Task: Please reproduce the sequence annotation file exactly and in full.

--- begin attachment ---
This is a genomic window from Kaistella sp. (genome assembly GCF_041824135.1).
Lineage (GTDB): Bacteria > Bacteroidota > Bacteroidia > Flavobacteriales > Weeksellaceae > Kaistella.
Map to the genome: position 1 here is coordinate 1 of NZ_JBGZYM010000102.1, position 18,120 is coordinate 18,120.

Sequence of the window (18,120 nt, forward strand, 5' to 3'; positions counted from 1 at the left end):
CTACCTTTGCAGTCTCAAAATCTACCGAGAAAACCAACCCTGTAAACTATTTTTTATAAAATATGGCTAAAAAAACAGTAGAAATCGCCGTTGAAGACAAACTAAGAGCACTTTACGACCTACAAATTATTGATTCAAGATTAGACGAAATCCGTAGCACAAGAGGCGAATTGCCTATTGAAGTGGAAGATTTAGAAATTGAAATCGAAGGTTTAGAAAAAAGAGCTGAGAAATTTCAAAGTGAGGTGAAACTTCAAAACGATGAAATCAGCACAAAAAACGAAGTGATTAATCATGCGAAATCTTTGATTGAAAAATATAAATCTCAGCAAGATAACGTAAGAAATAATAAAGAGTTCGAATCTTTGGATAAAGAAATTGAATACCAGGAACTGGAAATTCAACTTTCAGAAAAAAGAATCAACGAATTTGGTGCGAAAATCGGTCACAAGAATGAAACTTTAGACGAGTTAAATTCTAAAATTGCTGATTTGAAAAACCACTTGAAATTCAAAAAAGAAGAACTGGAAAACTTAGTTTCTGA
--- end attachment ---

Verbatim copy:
This is a genomic window from Kaistella sp. (genome assembly GCF_041824135.1).
Lineage (GTDB): Bacteria > Bacteroidota > Bacteroidia > Flavobacteriales > Weeksellaceae > Kaistella.
Map to the genome: position 1 here is coordinate 1 of NZ_JBGZYM010000102.1, position 18,120 is coordinate 18,120.

Sequence of the window (18,120 nt, forward strand, 5' to 3'; positions counted from 1 at the left end):
CTACCTTTGCAGTCTCAAAATCTACCGAGAAAACCAACCCTGTAAACTATTTTTTATAAAATATGGCTAAAAAAACAGTAGAAATCGCCGTTGAAGACAAACTAAGAGCACTTTACGACCTACAAATTATTGATTCAAGATTAGACGAAATCCGTAGCACAAGAGGCGAATTGCCTATTGAAGTGGAAGATTTAGAAATTGAAATCGAAGGTTTAGAAAAAAGAGCTGAGAAATTTCAAAGTGAGGTGAAACTTCAAAACGATGAAATCAGCACAAAAAACGAAGTGATTAATCATGCGAAATCTTTGATTGAAAAATATAAATCTCAGCAAGATAACGTAAGAAATAATAAAGAGTTCGAATCTTTGGATAAAGAAATTGAATACCAGGAACTGGAAATTCAACTTTCAGAAAAAAGAATCAACGAATTTGGTGCGAAAATCGGTCACAAGAATGAAACTTTAGACGAGTTAAATTCTAAAATTGCTGATTTGAAAAACCACTTGAAATTCAAAAAAGAAGAACTGGAAAACTTAGTTTCTGA